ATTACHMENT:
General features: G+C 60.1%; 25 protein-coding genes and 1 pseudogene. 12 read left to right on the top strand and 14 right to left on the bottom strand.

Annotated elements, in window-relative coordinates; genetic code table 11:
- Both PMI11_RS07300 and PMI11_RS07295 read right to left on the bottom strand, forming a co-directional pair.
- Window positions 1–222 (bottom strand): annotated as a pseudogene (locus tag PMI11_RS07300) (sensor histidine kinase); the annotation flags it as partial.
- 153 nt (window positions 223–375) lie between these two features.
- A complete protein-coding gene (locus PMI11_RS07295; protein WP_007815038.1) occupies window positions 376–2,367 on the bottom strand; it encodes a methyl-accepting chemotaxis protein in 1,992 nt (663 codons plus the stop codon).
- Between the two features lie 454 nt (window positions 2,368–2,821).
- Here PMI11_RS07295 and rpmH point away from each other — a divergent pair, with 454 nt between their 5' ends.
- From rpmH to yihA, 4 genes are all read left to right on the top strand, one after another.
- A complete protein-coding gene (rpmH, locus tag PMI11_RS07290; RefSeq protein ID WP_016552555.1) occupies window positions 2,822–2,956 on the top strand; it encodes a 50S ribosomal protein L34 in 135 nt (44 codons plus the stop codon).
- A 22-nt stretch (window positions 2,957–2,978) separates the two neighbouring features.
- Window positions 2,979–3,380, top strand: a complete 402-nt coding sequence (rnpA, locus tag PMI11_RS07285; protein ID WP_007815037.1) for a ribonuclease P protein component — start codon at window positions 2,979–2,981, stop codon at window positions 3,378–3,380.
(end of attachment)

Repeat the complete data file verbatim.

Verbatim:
General features: G+C 60.1%; 25 protein-coding genes and 1 pseudogene. 12 read left to right on the top strand and 14 right to left on the bottom strand.

Annotated elements, in window-relative coordinates; genetic code table 11:
- Both PMI11_RS07300 and PMI11_RS07295 read right to left on the bottom strand, forming a co-directional pair.
- Window positions 1–222 (bottom strand): annotated as a pseudogene (locus tag PMI11_RS07300) (sensor histidine kinase); the annotation flags it as partial.
- 153 nt (window positions 223–375) lie between these two features.
- A complete protein-coding gene (locus PMI11_RS07295; protein WP_007815038.1) occupies window positions 376–2,367 on the bottom strand; it encodes a methyl-accepting chemotaxis protein in 1,992 nt (663 codons plus the stop codon).
- Between the two features lie 454 nt (window positions 2,368–2,821).
- Here PMI11_RS07295 and rpmH point away from each other — a divergent pair, with 454 nt between their 5' ends.
- From rpmH to yihA, 4 genes are all read left to right on the top strand, one after another.
- A complete protein-coding gene (rpmH, locus tag PMI11_RS07290; RefSeq protein ID WP_016552555.1) occupies window positions 2,822–2,956 on the top strand; it encodes a 50S ribosomal protein L34 in 135 nt (44 codons plus the stop codon).
- A 22-nt stretch (window positions 2,957–2,978) separates the two neighbouring features.
- Window positions 2,979–3,380, top strand: a complete 402-nt coding sequence (rnpA, locus tag PMI11_RS07285; protein ID WP_007815037.1) for a ribonuclease P protein component — start codon at window positions 2,979–2,981, stop codon at window positions 3,378–3,380.